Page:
Many people may not know this. The assumable feature of an FHA mortgage means that the homeowner can sell their home without having to pay off their mortgage, providing the new buyer taking over the existing mortgage qualifies and is approved to do so. Selling on “formal” assumption gives the homeowner a “Release of Liability” and can provide some real benefits to a Seller. For example, if a Buyer locked in today at a 30 year, 4.75% FHA mortgage, and paid for 5 years before selling, a future qualifying buyer could pay the difference in selling price and existing principal balance, and assume (take over) the existing 4.75% mortgage! Think about the advantage this seller would have with a 4.75%, 25-year remaining term mortgage that stayed with the house if interest rates were to get up into the 6% range, or higher in the future.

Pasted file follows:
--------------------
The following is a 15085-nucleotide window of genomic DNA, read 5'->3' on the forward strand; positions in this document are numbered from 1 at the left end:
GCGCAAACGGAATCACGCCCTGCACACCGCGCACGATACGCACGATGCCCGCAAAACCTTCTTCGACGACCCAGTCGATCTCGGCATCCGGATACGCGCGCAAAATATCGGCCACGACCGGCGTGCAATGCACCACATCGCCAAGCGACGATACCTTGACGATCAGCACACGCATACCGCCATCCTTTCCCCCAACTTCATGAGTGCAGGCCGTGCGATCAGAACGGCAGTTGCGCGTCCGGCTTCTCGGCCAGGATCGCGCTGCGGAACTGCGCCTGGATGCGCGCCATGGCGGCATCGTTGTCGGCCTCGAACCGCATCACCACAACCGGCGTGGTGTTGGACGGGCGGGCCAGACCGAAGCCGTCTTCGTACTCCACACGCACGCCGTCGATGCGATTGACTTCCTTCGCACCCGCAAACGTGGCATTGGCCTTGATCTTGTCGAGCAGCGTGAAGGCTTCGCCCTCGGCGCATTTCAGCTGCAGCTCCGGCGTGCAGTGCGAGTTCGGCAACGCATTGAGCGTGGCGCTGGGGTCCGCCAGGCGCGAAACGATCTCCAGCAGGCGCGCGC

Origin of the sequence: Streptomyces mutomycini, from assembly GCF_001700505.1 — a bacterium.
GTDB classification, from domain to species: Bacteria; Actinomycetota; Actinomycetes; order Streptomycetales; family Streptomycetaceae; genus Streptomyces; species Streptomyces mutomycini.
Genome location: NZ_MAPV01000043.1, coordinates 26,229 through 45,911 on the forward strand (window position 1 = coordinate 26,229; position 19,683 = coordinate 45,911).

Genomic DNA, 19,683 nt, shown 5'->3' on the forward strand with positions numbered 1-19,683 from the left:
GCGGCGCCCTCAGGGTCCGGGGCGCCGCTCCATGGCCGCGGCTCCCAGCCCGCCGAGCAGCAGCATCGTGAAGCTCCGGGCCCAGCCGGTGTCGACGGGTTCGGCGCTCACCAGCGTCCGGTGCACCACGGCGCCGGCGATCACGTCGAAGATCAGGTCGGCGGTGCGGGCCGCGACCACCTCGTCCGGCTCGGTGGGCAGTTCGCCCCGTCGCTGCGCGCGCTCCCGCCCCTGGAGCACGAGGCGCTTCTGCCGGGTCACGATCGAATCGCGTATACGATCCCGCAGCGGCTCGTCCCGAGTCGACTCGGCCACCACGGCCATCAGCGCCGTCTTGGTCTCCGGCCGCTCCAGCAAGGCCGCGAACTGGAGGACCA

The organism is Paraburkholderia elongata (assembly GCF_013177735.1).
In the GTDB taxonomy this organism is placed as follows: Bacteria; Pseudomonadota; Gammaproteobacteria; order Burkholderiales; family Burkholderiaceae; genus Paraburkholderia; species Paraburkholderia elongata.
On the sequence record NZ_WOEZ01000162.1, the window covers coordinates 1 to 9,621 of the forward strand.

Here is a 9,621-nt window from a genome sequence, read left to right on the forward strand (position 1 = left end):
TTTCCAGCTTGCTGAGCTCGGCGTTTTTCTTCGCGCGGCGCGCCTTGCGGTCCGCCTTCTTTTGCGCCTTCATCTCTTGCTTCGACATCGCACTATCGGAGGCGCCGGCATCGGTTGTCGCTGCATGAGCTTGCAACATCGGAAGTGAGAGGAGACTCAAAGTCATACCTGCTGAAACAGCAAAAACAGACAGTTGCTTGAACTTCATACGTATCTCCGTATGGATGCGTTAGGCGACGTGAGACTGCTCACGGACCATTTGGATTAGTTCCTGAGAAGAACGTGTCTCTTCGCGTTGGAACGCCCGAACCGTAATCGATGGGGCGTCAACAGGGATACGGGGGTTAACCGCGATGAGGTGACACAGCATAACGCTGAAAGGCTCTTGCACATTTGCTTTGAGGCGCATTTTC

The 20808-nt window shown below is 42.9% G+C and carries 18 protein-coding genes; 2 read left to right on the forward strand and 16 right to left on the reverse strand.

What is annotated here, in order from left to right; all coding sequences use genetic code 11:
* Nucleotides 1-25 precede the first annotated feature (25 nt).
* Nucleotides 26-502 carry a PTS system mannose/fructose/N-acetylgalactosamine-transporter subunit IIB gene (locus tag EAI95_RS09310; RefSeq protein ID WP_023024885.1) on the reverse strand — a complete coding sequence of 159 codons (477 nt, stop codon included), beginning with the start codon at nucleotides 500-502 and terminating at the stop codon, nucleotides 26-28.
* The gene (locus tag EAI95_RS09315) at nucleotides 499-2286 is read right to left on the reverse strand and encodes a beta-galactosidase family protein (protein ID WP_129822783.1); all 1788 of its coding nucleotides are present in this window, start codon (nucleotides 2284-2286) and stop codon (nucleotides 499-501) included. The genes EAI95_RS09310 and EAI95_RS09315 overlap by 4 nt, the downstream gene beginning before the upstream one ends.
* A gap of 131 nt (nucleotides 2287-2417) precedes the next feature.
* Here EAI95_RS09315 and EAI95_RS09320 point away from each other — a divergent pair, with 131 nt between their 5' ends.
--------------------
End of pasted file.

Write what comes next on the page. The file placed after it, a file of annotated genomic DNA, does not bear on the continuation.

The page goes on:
It should also be noted that repair requirements on FHA loans ain’t what they used to be. In fact, the majority of our FHA appraisals are “AS IS”, and do not require repairs. FHA appraisal requirements are to satisfy safety and health concerns. Furthermore, FHA appraisers will comp a home the same way they comp a home for a conventional appraisal. There is no difference in the value that the same FHA appraiser would assign to a property if he or she were appraising it as a conventional. Value is value. The FHA loan is not a 2nd class mortgage, and some FHA buyers are more solid buyers than 5% down conventional buyers. There is no dispute in this among experienced and knowledgeable loan officers. True, FHA loans are not always the best method of financing, and it is my opinion that a buyer with higher credit scores should choose a 5% down conventional loan over an FHA loan in most cases, but there are still some instances where FHA may be a better fit.